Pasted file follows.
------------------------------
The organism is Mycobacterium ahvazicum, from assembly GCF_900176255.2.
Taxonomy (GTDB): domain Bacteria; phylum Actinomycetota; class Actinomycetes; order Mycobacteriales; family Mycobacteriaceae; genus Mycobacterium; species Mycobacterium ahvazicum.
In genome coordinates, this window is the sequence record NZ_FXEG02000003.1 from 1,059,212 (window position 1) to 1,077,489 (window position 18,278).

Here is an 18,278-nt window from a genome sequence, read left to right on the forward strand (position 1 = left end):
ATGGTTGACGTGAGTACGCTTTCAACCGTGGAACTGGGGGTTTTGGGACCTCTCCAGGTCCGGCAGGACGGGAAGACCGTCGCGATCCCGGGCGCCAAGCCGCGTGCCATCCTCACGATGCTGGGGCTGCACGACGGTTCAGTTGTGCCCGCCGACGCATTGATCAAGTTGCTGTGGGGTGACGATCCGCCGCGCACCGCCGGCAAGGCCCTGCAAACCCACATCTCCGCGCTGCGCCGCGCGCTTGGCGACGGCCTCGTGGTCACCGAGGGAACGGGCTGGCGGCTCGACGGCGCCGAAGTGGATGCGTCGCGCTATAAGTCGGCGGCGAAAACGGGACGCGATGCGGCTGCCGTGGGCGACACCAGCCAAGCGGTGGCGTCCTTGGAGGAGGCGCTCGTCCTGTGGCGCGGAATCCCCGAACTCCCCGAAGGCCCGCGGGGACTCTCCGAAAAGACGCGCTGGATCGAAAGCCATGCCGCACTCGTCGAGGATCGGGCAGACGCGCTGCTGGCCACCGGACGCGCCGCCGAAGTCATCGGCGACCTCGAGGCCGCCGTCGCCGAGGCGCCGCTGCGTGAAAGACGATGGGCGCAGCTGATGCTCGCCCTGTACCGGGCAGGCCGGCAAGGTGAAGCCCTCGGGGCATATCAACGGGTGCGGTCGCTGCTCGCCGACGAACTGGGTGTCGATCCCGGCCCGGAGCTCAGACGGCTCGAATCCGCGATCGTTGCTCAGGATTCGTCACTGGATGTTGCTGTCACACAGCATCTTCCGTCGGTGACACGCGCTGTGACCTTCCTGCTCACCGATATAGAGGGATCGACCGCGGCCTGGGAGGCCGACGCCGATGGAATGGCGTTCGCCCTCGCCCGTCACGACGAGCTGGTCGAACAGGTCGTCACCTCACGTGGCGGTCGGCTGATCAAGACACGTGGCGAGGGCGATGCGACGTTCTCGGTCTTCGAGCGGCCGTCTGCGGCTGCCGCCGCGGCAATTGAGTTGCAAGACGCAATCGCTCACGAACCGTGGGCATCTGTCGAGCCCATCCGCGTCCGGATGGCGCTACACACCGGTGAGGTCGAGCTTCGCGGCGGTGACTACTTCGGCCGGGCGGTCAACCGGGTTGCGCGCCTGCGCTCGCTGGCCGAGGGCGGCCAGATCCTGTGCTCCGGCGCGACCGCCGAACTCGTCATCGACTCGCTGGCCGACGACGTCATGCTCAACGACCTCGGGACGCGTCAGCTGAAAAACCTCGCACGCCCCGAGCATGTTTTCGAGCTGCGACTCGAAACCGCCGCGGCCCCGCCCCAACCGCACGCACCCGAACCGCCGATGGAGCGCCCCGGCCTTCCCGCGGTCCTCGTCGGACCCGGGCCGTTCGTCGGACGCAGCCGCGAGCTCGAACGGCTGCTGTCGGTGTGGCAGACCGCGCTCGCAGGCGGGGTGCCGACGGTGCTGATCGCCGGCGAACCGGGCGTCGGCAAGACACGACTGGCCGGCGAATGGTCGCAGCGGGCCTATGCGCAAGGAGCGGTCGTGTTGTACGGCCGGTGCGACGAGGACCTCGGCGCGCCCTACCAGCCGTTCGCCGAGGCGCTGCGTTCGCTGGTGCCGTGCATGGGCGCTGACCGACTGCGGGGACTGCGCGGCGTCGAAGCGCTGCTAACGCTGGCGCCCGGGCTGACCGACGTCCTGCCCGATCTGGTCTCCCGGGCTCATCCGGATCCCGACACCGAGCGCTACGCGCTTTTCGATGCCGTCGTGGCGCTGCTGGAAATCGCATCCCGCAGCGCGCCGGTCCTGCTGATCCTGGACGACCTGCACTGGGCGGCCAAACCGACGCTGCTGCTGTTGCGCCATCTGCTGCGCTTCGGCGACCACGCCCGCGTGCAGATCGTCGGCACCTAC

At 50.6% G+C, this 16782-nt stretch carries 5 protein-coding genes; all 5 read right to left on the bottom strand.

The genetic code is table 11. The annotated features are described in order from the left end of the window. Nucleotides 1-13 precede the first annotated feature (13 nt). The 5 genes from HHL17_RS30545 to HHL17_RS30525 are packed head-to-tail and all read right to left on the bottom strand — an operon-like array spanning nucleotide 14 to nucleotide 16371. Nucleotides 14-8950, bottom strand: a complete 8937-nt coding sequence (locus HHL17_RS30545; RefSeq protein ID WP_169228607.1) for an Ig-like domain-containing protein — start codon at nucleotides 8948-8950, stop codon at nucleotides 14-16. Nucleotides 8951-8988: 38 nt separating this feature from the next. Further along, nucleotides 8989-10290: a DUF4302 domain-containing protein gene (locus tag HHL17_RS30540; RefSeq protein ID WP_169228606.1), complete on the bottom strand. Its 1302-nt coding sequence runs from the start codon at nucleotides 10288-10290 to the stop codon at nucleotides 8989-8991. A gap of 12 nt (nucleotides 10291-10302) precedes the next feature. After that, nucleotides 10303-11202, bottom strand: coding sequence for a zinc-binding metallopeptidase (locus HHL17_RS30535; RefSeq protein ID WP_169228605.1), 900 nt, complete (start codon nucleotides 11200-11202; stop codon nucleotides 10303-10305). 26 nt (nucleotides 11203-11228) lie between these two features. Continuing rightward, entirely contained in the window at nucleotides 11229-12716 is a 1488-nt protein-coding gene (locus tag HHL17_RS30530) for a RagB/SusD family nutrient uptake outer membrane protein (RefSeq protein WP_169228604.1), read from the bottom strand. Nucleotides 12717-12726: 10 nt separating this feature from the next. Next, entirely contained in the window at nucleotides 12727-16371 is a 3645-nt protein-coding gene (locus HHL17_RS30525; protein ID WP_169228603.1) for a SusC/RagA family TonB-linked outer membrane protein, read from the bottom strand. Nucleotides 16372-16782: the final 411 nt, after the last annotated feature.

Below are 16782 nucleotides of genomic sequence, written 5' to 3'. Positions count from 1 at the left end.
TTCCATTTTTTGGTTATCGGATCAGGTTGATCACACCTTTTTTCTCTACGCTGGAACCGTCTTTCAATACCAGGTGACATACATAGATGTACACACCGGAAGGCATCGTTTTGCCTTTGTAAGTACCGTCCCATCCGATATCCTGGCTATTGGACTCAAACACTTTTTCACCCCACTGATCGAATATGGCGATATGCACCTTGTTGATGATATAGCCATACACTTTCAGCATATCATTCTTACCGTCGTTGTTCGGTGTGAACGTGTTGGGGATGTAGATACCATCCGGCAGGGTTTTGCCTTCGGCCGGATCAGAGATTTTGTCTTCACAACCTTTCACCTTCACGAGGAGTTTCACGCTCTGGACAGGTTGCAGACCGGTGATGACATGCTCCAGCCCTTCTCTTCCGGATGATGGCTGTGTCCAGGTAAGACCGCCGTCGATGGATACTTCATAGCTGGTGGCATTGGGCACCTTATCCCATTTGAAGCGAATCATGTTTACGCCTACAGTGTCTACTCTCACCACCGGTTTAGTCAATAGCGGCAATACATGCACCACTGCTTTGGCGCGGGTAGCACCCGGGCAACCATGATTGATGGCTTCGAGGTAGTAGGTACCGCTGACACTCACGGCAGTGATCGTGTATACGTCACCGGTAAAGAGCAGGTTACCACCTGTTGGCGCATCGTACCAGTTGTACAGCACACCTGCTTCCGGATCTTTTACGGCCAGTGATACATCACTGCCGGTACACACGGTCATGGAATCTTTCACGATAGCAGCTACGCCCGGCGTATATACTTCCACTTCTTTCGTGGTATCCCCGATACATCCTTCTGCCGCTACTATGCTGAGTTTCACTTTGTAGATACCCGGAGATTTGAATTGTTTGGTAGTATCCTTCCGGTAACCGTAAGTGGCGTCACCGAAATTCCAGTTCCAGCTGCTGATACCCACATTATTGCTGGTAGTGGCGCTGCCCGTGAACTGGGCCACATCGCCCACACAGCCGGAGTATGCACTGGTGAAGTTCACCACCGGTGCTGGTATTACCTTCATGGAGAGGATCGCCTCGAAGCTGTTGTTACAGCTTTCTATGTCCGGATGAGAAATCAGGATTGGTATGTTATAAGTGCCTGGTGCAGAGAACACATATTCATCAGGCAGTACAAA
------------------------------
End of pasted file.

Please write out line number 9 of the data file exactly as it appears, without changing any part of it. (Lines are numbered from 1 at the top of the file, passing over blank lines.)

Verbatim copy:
TTCCATTTTTTGGTTATCGGATCAGGTTGATCACACCTTTTTTCTCTACGCTGGAACCGTCTTTCAATACCAGGTGACATACATAGATGTACACACCGGAAGGCATCGTTTTGCCTTTGTAAGTACCGTCCCATCCGATATCCTGGCTATTGGACTCAAACACTTTTTCACCCCACTGATCGAATATGGCGATATGCACCTTGTTGATGATATAGCCATACACTTTCAGCATATCATTCTTACCGTCGTTGTTCGGTGTGAACGTGTTGGGGATGTAGATACCATCCGGCAGGGTTTTGCCTTCGGCCGGATCAGAGATTTTGTCTTCACAACCTTTCACCTTCACGAGGAGTTTCACGCTCTGGACAGGTTGCAGACCGGTGATGACATGCTCCAGCCCTTCTCTTCCGGATGATGGCTGTGTCCAGGTAAGACCGCCGTCGATGGATACTTCATAGCTGGTGGCATTGGGCACCTTATCCCATTTGAAGCGAATCATGTTTACGCCTACAGTGTCTACTCTCACCACCGGTTTAGTCAATAGCGGCAATACATGCACCACTGCTTTGGCGCGGGTAGCACCCGGGCAACCATGATTGATGGCTTCGAGGTAGTAGGTACCGCTGACACTCACGGCAGTGATCGTGTATACGTCACCGGTAAAGAGCAGGTTACCACCTGTTGGCGCATCGTACCAGTTGTACAGCACACCTGCTTCCGGATCTTTTACGGCCAGTGATACATCACTGCCGGTACACACGGTCATGGAATCTTTCACGATAGCAGCTACGCCCGGCGTATATACTTCCACTTCTTTCGTGGTATCCCCGATACATCCTTCTGCCGCTACTATGCTGAGTTTCACTTTGTAGATACCCGGAGATTTGAATTGTTTGGTAGTATCCTTCCGGTAACCGTAAGTGGCGTCACCGAAATTCCAGTTCCAGCTGCTGATACCCACATTATTGCTGGTAGTGGCGCTGCCCGTGAACTGGGCCACATCGCCCACACAGCCGGAGTATGCACTGGTGAAGTTCACCACCGGTGCTGGTATTACCTTCATGGAGAGGATCGCCTCGAAGCTGTTGTTACAGCTTTCTATGTCCGGATGAGAAATCAGGATTGGTATGTTATAAGTGCCTGGTGCAGAGAACACATATTCATCAGGCAGTACAAA